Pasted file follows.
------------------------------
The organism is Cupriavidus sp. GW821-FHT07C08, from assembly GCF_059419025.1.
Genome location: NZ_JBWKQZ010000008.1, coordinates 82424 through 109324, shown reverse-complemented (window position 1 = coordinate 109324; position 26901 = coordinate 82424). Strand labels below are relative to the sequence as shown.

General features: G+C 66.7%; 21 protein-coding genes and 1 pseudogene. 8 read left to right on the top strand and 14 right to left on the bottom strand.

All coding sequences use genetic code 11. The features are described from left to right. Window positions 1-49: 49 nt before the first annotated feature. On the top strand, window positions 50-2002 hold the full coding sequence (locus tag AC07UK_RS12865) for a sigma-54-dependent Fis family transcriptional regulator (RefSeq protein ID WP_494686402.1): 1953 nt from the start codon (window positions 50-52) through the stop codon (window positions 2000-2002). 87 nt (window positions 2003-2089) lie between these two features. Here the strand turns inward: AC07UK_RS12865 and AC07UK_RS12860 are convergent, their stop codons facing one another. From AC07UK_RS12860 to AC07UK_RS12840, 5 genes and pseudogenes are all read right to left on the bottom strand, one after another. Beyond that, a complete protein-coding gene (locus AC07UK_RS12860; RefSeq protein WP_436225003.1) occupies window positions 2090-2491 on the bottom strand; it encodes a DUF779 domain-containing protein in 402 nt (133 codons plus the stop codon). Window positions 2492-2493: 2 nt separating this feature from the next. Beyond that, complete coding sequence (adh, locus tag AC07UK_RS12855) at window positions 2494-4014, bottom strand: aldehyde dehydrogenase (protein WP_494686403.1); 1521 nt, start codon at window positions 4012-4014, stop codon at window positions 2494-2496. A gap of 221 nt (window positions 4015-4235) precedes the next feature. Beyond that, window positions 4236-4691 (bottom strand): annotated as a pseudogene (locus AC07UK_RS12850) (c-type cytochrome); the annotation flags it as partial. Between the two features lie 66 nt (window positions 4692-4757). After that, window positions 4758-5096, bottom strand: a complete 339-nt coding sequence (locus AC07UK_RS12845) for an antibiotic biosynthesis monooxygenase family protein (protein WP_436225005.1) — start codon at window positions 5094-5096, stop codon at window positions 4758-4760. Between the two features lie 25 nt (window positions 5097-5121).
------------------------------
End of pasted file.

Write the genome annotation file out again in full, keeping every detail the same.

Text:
The organism is Cupriavidus sp. GW821-FHT07C08, from assembly GCF_059419025.1.
Genome location: NZ_JBWKQZ010000008.1, coordinates 82424 through 109324, shown reverse-complemented (window position 1 = coordinate 109324; position 26901 = coordinate 82424). Strand labels below are relative to the sequence as shown.

General features: G+C 66.7%; 21 protein-coding genes and 1 pseudogene. 8 read left to right on the top strand and 14 right to left on the bottom strand.

All coding sequences use genetic code 11. The features are described from left to right. Window positions 1-49: 49 nt before the first annotated feature. On the top strand, window positions 50-2002 hold the full coding sequence (locus tag AC07UK_RS12865) for a sigma-54-dependent Fis family transcriptional regulator (RefSeq protein ID WP_494686402.1): 1953 nt from the start codon (window positions 50-52) through the stop codon (window positions 2000-2002). 87 nt (window positions 2003-2089) lie between these two features. Here the strand turns inward: AC07UK_RS12865 and AC07UK_RS12860 are convergent, their stop codons facing one another. From AC07UK_RS12860 to AC07UK_RS12840, 5 genes and pseudogenes are all read right to left on the bottom strand, one after another. Beyond that, a complete protein-coding gene (locus AC07UK_RS12860; RefSeq protein WP_436225003.1) occupies window positions 2090-2491 on the bottom strand; it encodes a DUF779 domain-containing protein in 402 nt (133 codons plus the stop codon). Window positions 2492-2493: 2 nt separating this feature from the next. Beyond that, complete coding sequence (adh, locus tag AC07UK_RS12855) at window positions 2494-4014, bottom strand: aldehyde dehydrogenase (protein WP_494686403.1); 1521 nt, start codon at window positions 4012-4014, stop codon at window positions 2494-2496. A gap of 221 nt (window positions 4015-4235) precedes the next feature. Beyond that, window positions 4236-4691 (bottom strand): annotated as a pseudogene (locus AC07UK_RS12850) (c-type cytochrome); the annotation flags it as partial. Between the two features lie 66 nt (window positions 4692-4757). After that, window positions 4758-5096, bottom strand: a complete 339-nt coding sequence (locus AC07UK_RS12845) for an antibiotic biosynthesis monooxygenase family protein (protein WP_436225005.1) — start codon at window positions 5094-5096, stop codon at window positions 4758-4760. Between the two features lie 25 nt (window positions 5097-5121).